from the world's big
Only a radically new tax system, one that affects everyone’s bottom line, can compel the environmental transition in consciousness that we so clearly need.
Technological advances and historically unprecedented income inequalities have raised living standards while enabling a new global elite to enjoy lifestyles more lavish in energy consumption and environmental impact than those enjoyed by any aristocracy in the past.
Bill Gates proposes an ingenious solution to the job losses from the coming automation.
Trump's impending presidency has left marijuana advocates with fingers crossed on one hand, with the other ready to flush the toilet at a moment’s notice.
In the wake of the election results numerous ballot measures went mostly unnoticed as an onslaught of dismay and joy erupted across the nation. Here in California we decided to not abolish the death penalty (but to reform the system), hike taxes on tobacco products, ban single-use plastic and paper bags, and quadruple the number of Americans that have access to marijuana.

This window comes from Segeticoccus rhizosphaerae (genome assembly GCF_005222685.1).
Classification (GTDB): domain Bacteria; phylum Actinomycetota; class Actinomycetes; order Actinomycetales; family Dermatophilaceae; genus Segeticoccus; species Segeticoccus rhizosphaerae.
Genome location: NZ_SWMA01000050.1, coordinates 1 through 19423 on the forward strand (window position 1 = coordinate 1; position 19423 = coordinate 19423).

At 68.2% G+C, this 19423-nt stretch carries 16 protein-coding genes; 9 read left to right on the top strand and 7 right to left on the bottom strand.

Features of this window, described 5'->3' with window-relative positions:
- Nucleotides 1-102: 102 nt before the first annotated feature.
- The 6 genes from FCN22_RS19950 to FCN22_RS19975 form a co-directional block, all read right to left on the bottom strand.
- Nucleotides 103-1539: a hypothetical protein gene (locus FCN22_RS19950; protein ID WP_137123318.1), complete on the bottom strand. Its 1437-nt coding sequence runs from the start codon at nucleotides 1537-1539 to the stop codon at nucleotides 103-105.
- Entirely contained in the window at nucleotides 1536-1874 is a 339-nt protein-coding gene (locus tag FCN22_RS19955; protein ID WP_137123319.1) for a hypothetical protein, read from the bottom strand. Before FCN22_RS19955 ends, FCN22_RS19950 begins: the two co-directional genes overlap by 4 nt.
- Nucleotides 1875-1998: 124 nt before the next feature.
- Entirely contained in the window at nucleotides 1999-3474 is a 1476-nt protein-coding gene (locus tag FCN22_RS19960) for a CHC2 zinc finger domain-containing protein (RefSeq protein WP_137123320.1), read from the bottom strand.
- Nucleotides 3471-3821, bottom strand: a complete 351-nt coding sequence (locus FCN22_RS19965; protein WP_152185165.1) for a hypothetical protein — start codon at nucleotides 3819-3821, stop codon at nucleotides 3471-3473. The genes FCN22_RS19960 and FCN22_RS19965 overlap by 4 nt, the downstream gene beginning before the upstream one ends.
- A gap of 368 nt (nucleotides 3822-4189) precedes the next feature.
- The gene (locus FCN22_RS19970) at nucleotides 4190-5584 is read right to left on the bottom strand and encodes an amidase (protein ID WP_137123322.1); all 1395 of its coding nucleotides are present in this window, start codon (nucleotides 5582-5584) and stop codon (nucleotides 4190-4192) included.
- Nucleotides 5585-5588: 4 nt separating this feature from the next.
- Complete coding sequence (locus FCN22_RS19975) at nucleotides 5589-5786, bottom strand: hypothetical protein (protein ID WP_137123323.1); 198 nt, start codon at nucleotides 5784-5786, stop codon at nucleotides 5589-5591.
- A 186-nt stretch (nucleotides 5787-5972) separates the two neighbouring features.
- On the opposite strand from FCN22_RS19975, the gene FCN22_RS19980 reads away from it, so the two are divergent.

Earners keepers? According to Larry Kudlow, there's a secret history behind the US's history of tax reduction and it involves John F. Kennedy.
On December 14 in 1962, at the Waldorf Astoria Hotel in New York City, President John F. Kennedy unveiled an economic plan that would breathe new life into the stagnant US economy. His focus was on growth incentives; he proposed reducing marginal tax rates for all taxpayers, cutting the lowest earners' taxes from 20% to 14%, and the highest earners' taxes from 91% to 65%. His tax code also closed a series of loopholes and tax exceptions. These measures worked, and the U.S economy grew by roughly 5% every year, for almost eight years.
Do you think it's fair that corporations can move their offices offshore to avoid tax bills?